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Friday, December 7, 2012

  • "If Not Now, Then When?": Filipino Negotiator Pleads for Climate Deal After Typhoon Kills 500

    Yeb_sano

    Talks at the 18th U.N. Climate Change Conference in Doha are taking place in the shadow of a devastating typhoon that struck the southern Philippines on Tuesday, leaving more than 500 dead, hundreds missing, and at least 250,000 homeless. "We have never had a typhoon like Bopha, which has wreaked havoc in a part of the country that has never seen a storm like this in half a century. And heartbreaking tragedies like this is not unique to the Philippines, because the whole world, especially developing countries struggling to address poverty and achieve social and human development, confront these same realities," said Yeb Saño, member of the Philippines Climate Change Commission, who broke down Thursday while calling on negotiators to do more. "Please ... let 2012 be remembered as the year the world found the courage to ... take responsibility for the future we want. I ask of all of us here, if not us, then who? If not now, then when? If not here, then where?" For more, we are joined by Heherson Alvarez, another climate delegate from the Philippines and fellow member of the Philippines Climate Change Commission. [includes rush transcript]

  • Profiting From Pollution: Top Venezuelan Negotiator on the Economic Motives Behind the Climate Talks

    Claudia

    We speak with Claudia Salerno, the top negotiator for Venezuela at the U.N. Climate Change Conference in Doha, who is known for her dramatic action at the conference three years ago in Copenhagen when she bloodied her fist while banging it on the table, demanding to be heard. She says her main concern this year is that new commitments to the Kyoto Protocol, the only legally binding international climate agreement, will be "meaningless." "The first thing that countries need to understand when they want to succeed in this process is to understand that this is not an environmental process," Salerno says. "This is a process that is going to have impact in economics, so that is why it is so difficult for developed countries that are doing well economically, or even doing bad, to do the necessary changes in their economics." [includes rush transcript]

  • "Your Governments Have Failed You": Syrian-American Student Munira Sibai Calls For Climate Justice

    Munira_sibai

    Speaking on behalf of youth organizations, 19-year-old Munira Sibai criticized the actions of world leaders as she addressed the United Nations Climate Change Conference in Doha, Qatar. "Over the past two weeks, we have seen not only a complete absence of vision, but also an active effort by some to move backwards," Sibai said. "Those who have caused the climate crisis already accepted the responsibility to solve it two decades ago. Today, after 18 years of inaction, the same countries are backing away from that obligation. The foundational principle of equity is under attack." [includes rush transcript]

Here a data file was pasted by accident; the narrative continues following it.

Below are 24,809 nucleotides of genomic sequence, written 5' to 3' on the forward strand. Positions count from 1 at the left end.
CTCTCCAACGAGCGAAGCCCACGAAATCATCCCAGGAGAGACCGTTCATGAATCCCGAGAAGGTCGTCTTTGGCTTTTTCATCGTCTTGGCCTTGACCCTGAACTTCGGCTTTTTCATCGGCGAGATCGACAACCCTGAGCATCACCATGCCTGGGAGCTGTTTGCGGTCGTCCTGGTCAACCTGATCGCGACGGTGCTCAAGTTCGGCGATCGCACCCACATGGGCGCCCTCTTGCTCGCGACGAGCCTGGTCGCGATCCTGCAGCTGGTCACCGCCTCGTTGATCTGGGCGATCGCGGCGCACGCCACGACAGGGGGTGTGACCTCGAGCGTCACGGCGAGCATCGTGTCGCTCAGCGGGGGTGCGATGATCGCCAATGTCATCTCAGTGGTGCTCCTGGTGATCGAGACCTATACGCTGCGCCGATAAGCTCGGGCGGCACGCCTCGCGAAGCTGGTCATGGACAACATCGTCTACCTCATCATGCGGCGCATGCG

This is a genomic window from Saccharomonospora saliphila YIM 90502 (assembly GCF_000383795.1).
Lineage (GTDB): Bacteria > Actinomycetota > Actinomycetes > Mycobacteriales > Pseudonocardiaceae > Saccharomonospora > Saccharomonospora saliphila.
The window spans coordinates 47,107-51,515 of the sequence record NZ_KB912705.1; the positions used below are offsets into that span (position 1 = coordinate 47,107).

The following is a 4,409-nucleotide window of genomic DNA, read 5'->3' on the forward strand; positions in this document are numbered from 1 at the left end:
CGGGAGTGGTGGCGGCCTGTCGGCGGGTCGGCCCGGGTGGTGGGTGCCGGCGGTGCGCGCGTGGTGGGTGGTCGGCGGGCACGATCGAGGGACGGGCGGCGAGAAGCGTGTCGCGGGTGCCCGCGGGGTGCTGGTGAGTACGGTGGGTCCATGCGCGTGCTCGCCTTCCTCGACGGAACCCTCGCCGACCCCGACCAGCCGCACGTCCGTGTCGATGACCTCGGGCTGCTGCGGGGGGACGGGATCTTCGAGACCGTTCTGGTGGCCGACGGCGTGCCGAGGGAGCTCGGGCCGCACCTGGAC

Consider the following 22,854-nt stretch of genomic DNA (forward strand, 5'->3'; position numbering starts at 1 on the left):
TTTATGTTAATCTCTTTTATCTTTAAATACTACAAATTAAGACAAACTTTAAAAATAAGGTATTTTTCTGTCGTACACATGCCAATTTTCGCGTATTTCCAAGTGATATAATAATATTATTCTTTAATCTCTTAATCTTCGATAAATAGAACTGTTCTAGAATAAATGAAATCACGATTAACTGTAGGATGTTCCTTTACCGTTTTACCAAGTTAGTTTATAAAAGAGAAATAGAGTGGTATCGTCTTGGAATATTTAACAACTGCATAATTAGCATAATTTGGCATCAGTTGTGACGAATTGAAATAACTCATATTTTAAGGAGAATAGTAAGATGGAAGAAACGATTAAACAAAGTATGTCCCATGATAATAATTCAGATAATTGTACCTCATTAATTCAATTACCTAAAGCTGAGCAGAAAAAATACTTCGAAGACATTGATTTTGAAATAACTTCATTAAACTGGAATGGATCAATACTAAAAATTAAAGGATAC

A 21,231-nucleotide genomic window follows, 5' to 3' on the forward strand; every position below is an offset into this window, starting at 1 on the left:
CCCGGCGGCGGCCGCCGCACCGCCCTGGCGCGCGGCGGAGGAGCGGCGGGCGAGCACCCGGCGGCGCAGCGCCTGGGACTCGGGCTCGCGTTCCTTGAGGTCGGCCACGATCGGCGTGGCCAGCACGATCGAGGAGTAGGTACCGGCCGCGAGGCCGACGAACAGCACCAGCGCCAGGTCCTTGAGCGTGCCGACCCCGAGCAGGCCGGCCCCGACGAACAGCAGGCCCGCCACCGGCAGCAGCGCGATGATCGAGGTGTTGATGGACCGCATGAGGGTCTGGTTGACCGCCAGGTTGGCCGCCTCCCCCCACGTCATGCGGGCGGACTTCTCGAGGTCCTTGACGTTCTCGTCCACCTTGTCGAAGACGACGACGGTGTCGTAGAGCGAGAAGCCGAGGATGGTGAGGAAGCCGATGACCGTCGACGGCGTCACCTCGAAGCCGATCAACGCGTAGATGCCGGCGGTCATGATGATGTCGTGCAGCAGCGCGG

• "The Most Obdurate Bully in the Room": U.S. Widely Criticized for Role at Climate Talks

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    We speak with two representatives of civil society who have attended the U.N. climate talks for the past decade. "We strongly believe that we need a high level of ambition, we need urgent action, and we need action based on equitable sharing of the atmospheric space," says Sunita Narain, Indian environmentalist and director general of the Centre for Science and Environment. "So we said to the Indian government, we expect the Indian government to be hard on what the world needs and to walk out now, because I think the time for talking is gone. We need hard action." We are also joined by Tom Goldtooth, a member of the Indigenous Caucus and executive director of the Indigenous Environmental Network. "There’s no guarantee we’re going to have a strong Doha deal coming out of here," Goldtooth says. "So we’re committing as Native indigenous peoples from the United States to go back and have highest-level government-to-government meetings with Obama and his administration to hold him accountable to some commitments he made on climate." [includes rush transcript]

  • Qatari Human Rights Official Defends Life Sentence for Poet Who Praised Arab Spring Uprisings

    Poet

    Three days after the United Nations Climate Change Conference began here in Doha, a Qatari court sentenced a local poet to life in prison, a move that shocked many activists in the Gulf region and human rights observers. The sentencing of Mohammad ibn al-Dheeb al-Ajami came nearly two years after he wrote a poem titled "Tunisian Jasmine," supporting the uprisings in the Arab world. "We are all Tunisia in the face of repressive elites!" al-Ajami wrote. "The Arab governments and who rules them are, without exception, thieves. Thieves!" We speak to his attorney and a member of Qatar’s National Human Rights Committee. [includes rush transcript]

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